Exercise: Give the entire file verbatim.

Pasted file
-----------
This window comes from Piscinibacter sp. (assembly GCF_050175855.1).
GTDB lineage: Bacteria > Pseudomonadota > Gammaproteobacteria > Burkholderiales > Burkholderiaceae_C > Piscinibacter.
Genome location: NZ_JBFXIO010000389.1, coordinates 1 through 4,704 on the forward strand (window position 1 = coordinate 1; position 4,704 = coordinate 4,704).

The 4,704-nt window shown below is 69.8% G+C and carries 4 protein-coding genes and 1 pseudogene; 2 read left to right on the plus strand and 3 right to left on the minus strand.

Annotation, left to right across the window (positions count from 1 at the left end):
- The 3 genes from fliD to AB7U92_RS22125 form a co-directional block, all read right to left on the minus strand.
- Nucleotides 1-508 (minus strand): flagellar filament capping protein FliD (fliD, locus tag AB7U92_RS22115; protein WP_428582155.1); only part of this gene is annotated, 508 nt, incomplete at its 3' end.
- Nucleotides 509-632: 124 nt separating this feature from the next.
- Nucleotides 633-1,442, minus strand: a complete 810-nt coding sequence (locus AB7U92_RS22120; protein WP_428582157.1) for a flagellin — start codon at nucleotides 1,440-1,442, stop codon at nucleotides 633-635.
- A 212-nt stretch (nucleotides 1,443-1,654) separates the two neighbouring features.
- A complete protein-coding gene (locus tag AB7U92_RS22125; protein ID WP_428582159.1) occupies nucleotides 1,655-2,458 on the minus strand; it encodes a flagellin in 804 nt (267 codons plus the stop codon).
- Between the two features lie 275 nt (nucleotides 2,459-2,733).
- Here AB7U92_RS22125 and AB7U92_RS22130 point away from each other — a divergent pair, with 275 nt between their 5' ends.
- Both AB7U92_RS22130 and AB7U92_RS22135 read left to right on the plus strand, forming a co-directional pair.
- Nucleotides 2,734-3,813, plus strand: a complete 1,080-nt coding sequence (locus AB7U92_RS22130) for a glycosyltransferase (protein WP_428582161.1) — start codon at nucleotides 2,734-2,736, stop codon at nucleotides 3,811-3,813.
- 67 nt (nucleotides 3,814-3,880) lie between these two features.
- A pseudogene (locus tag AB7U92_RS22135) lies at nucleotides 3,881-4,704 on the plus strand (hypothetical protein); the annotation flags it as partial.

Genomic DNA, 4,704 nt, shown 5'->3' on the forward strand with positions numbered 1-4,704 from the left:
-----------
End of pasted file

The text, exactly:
This window comes from Piscinibacter sp. (assembly GCF_050175855.1).
GTDB lineage: Bacteria > Pseudomonadota > Gammaproteobacteria > Burkholderiales > Burkholderiaceae_C > Piscinibacter.
Genome location: NZ_JBFXIO010000389.1, coordinates 1 through 4,704 on the forward strand (window position 1 = coordinate 1; position 4,704 = coordinate 4,704).

The 4,704-nt window shown below is 69.8% G+C and carries 4 protein-coding genes and 1 pseudogene; 2 read left to right on the plus strand and 3 right to left on the minus strand.

Annotation, left to right across the window (positions count from 1 at the left end):
- The 3 genes from fliD to AB7U92_RS22125 form a co-directional block, all read right to left on the minus strand.
- Nucleotides 1-508 (minus strand): flagellar filament capping protein FliD (fliD, locus tag AB7U92_RS22115; protein WP_428582155.1); only part of this gene is annotated, 508 nt, incomplete at its 3' end.
- Nucleotides 509-632: 124 nt separating this feature from the next.
- Nucleotides 633-1,442, minus strand: a complete 810-nt coding sequence (locus AB7U92_RS22120; protein WP_428582157.1) for a flagellin — start codon at nucleotides 1,440-1,442, stop codon at nucleotides 633-635.
- A 212-nt stretch (nucleotides 1,443-1,654) separates the two neighbouring features.
- A complete protein-coding gene (locus tag AB7U92_RS22125; protein ID WP_428582159.1) occupies nucleotides 1,655-2,458 on the minus strand; it encodes a flagellin in 804 nt (267 codons plus the stop codon).
- Between the two features lie 275 nt (nucleotides 2,459-2,733).
- Here AB7U92_RS22125 and AB7U92_RS22130 point away from each other — a divergent pair, with 275 nt between their 5' ends.
- Both AB7U92_RS22130 and AB7U92_RS22135 read left to right on the plus strand, forming a co-directional pair.
- Nucleotides 2,734-3,813, plus strand: a complete 1,080-nt coding sequence (locus AB7U92_RS22130) for a glycosyltransferase (protein WP_428582161.1) — start codon at nucleotides 2,734-2,736, stop codon at nucleotides 3,811-3,813.
- 67 nt (nucleotides 3,814-3,880) lie between these two features.
- A pseudogene (locus tag AB7U92_RS22135) lies at nucleotides 3,881-4,704 on the plus strand (hypothetical protein); the annotation flags it as partial.

Genomic DNA, 4,704 nt, shown 5'->3' on the forward strand with positions numbered 1-4,704 from the left: